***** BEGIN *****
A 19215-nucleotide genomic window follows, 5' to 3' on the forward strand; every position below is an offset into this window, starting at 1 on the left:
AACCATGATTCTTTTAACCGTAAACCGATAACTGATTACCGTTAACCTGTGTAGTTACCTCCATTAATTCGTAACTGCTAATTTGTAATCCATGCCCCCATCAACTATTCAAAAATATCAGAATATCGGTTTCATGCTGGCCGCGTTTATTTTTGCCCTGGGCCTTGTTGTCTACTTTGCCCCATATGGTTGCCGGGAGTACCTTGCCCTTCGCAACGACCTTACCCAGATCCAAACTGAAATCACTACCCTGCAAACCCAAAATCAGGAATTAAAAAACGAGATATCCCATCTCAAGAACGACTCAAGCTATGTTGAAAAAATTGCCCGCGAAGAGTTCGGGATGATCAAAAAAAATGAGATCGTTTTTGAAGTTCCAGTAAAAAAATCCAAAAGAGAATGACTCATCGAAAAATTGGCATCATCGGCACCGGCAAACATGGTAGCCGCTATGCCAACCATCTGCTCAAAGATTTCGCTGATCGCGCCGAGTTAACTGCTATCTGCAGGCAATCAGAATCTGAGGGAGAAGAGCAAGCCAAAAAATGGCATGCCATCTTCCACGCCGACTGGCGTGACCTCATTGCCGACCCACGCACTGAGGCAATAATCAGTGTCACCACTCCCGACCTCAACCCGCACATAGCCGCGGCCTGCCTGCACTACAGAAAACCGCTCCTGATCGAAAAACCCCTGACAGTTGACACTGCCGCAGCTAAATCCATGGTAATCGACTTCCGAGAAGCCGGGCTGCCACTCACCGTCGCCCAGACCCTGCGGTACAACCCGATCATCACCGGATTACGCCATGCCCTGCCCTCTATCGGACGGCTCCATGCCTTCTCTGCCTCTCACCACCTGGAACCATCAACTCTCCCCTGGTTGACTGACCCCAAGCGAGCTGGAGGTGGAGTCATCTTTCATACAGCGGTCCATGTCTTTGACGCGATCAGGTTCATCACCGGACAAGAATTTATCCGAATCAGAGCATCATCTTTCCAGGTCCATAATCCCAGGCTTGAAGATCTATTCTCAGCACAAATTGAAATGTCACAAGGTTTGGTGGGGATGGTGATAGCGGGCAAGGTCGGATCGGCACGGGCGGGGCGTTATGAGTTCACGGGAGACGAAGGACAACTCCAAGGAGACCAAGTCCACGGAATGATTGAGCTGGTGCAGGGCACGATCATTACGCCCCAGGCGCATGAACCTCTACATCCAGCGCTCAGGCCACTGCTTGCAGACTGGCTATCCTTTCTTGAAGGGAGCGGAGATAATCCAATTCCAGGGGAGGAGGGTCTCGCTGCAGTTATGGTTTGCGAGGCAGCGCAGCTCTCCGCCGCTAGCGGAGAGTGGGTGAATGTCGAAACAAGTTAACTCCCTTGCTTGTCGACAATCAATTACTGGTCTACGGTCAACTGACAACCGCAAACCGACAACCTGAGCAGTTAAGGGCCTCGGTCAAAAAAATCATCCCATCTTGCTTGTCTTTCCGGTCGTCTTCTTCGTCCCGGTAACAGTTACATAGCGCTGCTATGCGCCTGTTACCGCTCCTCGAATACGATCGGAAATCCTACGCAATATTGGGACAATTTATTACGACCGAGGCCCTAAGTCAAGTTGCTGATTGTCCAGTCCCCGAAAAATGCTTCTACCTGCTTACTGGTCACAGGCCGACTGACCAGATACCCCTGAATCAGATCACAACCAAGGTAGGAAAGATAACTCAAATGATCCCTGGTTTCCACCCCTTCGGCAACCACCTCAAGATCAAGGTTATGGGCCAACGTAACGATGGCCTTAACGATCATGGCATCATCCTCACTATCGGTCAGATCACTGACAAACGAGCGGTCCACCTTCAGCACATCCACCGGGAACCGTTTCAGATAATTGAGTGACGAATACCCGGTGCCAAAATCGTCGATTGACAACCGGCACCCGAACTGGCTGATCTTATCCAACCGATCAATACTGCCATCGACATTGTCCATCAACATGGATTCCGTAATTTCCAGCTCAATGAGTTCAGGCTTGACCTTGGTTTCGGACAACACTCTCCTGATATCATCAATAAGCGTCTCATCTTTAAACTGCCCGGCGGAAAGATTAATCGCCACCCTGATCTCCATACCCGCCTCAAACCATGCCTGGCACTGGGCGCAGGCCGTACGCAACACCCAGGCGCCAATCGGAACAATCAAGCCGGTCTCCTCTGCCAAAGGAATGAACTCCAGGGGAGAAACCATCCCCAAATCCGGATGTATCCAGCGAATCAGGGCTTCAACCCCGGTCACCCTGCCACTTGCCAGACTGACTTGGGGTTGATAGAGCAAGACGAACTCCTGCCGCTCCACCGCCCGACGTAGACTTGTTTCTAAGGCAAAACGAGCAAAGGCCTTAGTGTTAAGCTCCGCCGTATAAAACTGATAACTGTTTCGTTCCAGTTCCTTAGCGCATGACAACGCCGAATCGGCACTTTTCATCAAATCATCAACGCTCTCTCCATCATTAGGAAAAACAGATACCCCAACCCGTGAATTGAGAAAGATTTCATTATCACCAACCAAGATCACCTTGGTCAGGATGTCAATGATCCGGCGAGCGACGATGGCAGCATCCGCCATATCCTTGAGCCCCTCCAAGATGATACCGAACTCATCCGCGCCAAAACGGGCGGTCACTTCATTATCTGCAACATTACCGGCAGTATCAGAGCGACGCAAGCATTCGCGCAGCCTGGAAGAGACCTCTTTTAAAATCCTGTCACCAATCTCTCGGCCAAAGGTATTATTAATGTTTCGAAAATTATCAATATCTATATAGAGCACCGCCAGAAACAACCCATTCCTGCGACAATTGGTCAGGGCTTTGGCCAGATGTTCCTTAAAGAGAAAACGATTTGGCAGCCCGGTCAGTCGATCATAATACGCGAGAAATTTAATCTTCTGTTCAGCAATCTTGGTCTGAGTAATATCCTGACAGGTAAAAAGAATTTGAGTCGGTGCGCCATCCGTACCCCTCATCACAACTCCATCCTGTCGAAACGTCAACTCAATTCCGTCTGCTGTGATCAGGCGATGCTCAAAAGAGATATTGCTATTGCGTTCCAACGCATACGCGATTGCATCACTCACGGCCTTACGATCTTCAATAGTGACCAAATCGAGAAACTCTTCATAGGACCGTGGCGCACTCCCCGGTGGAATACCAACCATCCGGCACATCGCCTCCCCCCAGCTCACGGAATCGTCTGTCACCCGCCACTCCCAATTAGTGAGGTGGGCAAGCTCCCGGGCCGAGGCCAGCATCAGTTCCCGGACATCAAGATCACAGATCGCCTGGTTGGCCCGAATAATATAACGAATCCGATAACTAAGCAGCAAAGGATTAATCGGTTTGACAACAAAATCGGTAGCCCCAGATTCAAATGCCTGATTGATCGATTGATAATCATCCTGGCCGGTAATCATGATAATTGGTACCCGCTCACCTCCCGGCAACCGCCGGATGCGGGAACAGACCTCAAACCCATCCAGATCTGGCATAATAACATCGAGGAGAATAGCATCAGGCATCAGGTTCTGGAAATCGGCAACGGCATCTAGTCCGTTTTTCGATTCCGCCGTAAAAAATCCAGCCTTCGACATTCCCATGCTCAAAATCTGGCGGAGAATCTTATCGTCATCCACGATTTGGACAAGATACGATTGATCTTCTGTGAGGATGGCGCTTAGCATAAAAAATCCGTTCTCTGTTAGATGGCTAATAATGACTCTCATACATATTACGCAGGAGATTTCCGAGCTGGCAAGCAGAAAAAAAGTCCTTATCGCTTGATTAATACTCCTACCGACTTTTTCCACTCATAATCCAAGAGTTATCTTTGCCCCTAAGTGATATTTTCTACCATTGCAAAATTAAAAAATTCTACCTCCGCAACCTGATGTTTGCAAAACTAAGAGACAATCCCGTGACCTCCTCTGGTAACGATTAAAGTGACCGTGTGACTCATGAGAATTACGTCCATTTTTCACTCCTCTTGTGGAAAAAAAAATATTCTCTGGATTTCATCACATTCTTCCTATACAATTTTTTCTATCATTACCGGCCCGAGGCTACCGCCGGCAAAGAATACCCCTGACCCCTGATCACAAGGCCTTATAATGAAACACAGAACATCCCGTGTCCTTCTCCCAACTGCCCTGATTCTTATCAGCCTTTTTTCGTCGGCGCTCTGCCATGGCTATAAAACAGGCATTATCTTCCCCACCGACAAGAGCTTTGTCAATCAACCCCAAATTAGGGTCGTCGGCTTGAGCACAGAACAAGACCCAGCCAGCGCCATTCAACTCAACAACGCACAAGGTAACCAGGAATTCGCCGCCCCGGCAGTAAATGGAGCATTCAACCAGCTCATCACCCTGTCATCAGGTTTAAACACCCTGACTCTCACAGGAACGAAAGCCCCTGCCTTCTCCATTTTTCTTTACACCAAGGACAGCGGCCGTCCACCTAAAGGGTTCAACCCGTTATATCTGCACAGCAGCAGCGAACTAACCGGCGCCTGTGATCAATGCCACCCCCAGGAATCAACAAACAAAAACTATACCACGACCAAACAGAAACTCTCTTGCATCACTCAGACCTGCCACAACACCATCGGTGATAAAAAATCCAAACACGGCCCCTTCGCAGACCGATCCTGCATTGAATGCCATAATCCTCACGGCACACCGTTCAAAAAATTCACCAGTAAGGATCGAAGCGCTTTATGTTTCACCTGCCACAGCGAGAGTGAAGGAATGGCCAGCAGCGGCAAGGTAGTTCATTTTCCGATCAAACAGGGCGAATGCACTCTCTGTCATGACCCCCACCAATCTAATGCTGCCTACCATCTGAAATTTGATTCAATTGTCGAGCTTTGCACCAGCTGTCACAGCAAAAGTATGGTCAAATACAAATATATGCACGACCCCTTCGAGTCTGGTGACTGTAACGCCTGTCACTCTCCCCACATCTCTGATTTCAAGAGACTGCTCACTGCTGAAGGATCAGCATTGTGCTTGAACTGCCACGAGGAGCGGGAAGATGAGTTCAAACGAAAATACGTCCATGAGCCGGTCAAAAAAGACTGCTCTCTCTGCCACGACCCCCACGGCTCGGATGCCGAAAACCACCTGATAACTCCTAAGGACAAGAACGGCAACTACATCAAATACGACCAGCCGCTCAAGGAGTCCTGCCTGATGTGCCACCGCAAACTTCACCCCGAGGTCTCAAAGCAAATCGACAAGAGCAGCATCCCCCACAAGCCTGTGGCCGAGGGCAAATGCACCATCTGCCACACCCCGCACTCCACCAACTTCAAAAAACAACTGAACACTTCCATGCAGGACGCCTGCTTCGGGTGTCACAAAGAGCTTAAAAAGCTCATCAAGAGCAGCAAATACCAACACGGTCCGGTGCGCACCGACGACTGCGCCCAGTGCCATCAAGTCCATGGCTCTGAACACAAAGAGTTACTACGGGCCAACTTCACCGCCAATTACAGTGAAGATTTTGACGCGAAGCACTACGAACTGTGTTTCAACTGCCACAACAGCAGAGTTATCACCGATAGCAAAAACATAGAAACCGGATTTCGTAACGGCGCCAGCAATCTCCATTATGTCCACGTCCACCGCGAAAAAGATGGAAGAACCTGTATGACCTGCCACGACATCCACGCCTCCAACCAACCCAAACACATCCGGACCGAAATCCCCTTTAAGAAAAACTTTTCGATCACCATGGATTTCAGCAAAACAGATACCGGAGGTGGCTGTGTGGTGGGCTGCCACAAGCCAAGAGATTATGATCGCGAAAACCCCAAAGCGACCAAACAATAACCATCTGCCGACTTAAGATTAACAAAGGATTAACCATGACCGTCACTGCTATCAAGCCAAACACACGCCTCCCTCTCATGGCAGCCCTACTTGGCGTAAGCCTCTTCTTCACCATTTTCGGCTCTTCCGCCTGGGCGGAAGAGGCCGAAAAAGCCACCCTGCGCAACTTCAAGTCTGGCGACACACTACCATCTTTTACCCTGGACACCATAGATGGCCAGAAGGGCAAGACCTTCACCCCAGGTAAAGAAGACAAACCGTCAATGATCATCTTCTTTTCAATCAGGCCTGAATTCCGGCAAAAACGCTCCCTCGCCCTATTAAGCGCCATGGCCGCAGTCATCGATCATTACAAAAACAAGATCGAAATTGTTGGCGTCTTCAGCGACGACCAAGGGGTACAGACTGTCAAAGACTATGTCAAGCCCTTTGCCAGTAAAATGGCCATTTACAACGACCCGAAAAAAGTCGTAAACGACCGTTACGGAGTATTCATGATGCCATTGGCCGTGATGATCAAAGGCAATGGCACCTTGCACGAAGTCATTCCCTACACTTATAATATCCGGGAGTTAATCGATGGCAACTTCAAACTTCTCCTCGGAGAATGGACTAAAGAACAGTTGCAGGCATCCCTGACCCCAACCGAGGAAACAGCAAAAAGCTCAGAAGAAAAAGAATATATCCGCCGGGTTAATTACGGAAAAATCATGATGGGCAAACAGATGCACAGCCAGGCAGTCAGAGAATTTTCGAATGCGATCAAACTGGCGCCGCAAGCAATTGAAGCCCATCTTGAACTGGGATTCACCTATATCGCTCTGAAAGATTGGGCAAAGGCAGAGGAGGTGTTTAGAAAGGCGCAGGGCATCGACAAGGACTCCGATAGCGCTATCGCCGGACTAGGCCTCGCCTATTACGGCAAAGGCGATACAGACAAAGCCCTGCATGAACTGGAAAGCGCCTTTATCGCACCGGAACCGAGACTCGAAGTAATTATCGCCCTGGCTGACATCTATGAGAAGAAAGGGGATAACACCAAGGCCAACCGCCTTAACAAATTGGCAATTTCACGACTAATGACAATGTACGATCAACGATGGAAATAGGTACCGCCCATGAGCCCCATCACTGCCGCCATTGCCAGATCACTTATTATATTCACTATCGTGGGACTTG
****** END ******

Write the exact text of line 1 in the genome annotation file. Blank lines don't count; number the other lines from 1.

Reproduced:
A 19215-nucleotide genomic window follows, 5' to 3' on the forward strand; every position below is an offset into this window, starting at 1 on the left: